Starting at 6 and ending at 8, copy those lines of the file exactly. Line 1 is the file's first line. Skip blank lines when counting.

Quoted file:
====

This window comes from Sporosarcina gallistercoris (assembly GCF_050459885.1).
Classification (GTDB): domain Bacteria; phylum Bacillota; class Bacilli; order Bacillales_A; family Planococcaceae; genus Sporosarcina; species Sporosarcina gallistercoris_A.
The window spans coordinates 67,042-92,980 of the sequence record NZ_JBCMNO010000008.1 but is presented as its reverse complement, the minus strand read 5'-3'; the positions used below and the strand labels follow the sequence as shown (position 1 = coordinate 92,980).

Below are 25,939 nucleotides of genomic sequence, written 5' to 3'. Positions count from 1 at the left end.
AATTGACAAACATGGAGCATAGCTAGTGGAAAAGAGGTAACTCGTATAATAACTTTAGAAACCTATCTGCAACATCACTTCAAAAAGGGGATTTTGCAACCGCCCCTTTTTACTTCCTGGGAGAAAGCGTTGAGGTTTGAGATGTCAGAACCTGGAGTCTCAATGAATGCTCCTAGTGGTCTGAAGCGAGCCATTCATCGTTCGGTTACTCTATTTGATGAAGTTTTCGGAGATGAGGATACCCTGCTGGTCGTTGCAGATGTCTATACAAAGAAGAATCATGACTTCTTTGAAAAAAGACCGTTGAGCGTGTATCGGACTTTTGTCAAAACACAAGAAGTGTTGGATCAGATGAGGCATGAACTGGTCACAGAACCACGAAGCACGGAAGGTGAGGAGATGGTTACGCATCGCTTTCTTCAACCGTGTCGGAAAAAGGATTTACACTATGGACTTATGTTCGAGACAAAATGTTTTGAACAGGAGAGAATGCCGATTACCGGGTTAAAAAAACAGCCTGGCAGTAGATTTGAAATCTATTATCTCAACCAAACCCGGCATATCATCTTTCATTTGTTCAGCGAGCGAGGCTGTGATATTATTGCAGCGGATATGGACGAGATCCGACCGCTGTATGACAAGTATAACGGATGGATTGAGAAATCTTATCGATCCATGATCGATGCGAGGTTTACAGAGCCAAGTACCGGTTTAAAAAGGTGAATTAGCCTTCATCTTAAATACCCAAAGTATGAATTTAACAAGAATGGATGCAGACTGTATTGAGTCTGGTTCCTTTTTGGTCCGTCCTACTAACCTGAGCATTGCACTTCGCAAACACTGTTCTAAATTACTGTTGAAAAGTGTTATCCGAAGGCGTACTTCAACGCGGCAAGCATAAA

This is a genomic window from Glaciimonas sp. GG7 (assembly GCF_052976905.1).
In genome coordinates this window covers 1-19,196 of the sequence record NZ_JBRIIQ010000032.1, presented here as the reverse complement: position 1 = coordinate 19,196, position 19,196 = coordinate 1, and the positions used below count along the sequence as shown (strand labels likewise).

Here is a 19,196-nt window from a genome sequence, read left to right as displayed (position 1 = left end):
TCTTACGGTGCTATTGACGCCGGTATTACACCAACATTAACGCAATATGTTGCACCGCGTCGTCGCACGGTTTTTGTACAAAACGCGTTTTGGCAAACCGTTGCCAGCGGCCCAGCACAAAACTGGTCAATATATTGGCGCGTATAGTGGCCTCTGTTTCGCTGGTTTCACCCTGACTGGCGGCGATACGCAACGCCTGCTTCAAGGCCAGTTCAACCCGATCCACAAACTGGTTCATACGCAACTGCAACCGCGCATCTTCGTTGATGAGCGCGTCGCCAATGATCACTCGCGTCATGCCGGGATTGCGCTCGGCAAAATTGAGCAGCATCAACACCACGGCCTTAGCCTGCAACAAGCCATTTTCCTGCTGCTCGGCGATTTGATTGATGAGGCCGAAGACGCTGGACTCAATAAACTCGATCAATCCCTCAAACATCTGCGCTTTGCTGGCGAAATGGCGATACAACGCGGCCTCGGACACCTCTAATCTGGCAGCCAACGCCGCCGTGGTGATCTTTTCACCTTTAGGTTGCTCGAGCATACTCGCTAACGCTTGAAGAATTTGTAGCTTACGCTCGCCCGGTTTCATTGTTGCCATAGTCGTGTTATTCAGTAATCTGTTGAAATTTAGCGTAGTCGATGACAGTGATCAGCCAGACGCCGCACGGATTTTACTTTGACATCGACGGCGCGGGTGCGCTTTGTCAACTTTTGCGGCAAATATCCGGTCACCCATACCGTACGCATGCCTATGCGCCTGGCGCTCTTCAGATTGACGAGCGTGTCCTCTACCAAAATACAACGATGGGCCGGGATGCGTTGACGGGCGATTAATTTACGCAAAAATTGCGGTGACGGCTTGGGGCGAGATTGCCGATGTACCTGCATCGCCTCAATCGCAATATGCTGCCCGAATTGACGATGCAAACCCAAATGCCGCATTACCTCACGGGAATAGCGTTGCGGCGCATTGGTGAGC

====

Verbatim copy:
This is a genomic window from Glaciimonas sp. GG7 (assembly GCF_052976905.1).
In genome coordinates this window covers 1-19,196 of the sequence record NZ_JBRIIQ010000032.1, presented here as the reverse complement: position 1 = coordinate 19,196, position 19,196 = coordinate 1, and the positions used below count along the sequence as shown (strand labels likewise).

Here is a 19,196-nt window from a genome sequence, read left to right as displayed (position 1 = left end):